Factors influencing the early initiation of breast feeding in public primary healthcare facilities in Northeast Nigeria: a mixed-method study

Abstract

Introduction The early initiation of breast feeding is a high-impact intervention that gives newborns a better chance of survival. We assess the barriers and facilitators influencing the practice of early breast feeding of newborns in public primary healthcare facilities (PHCs) in Northeast Nigeria, to influence the planning of programmes targeted at improving newborn care in the region.

Method We used an explanatory mixed-method approach. We conducted case observation of childbirths and newborn care for the quantitative arm, and interviewed mothers and birth attendants 1?hour after childbirth for the qualitative arm. The analysis for the quantitative arm was done with SPSS V.23. For the qualitative arm, we transcribed the audio files, coded the texts and categorised them using thematic analysis.

Result We observed 393 and 27 mothers for the quantitative and qualitative arms of the study, respectively. The quantitative arm shows that 39% of mothers did not breastfeed their newborns within 1?hour of birth. The qualitative arm shows that 37% of mothers did not breastfeed within 1?hour of birth. Themes that describe the barriers to early breast feeding in public PHCs are: birth attendants’ unwillingness or inability to accommodate mothers’ safe traditional practices, ineffective rooming-in practices, staff shortages, lack of privacy in the lying-in ward and poor implementation of visiting-hour policy in public PHCs. The pregnant women denied safe traditional birth practices like chanting, praying or reading religious books during delivery are five times more likely not to breastfeed newborns within the first hour of birth (relative risk=4.5, 95% CI 1.2–17.1) compared with pregnant women allowed these practices.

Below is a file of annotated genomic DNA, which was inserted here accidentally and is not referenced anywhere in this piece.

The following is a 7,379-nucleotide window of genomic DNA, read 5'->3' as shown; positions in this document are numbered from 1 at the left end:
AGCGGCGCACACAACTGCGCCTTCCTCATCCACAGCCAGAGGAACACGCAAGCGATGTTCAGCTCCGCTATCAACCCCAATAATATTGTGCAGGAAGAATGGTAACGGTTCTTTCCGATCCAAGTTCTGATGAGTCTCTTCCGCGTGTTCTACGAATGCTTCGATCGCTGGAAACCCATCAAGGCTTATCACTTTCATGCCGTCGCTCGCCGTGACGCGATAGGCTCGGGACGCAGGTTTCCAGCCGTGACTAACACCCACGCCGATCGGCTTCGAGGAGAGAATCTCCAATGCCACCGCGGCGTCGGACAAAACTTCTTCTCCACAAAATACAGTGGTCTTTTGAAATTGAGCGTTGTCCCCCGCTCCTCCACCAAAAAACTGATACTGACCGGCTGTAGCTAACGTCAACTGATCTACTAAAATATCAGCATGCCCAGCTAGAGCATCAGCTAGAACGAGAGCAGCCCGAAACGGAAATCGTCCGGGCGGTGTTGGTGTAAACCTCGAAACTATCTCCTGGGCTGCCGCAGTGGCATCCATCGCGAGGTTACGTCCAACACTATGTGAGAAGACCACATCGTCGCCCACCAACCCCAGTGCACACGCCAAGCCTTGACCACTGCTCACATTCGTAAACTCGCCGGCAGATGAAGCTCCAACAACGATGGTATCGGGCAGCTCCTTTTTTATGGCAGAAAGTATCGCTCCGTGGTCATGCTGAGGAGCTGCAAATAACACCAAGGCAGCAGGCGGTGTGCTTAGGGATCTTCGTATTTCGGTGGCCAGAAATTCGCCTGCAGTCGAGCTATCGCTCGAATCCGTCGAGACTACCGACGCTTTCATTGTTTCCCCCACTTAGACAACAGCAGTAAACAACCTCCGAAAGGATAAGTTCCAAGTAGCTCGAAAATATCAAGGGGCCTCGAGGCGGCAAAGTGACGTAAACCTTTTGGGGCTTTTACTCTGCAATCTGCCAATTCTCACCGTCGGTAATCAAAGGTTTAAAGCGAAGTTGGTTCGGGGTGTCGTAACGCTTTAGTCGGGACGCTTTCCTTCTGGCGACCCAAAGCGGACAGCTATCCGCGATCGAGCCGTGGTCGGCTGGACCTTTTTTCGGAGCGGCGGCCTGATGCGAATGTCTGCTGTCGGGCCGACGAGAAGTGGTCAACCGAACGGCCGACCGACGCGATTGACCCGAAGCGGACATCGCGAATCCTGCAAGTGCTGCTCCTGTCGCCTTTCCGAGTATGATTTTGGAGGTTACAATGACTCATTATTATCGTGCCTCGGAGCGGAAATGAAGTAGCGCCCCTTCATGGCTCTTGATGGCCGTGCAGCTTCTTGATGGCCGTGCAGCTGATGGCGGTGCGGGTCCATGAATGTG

Conclusion Stakeholders must increase their focus on improving breastfeeding practices in public PHCs. Instituting policies that protect mothers’ privacy and finding innovative ways to accommodate and promote safe traditional practices in the intrapartum and postpartum period in PHCs will improve the early breast feeding of newborns in these PHCs.

https://creativecommons.org/licenses/by/4.0/

This is an open access article distributed in accordance with the Creative Commons Attribution 4.0 Unported (CC BY 4.0) license, which permits others to copy, redistribute, remix, transform and build upon this work for any purpose, provided the original work is properly cited, a link to the license is given, and indication of whether changes were made. See: https://creativecommons.org/licenses/by/4.0/.

  1. Olukolade George Shobo1
  2. Nasir Umar2
  3. Ahmed Gana3
  4. Peter Longtoe1
  5. Omokhudu Idogho4
  6. Jennifer Anyanti5

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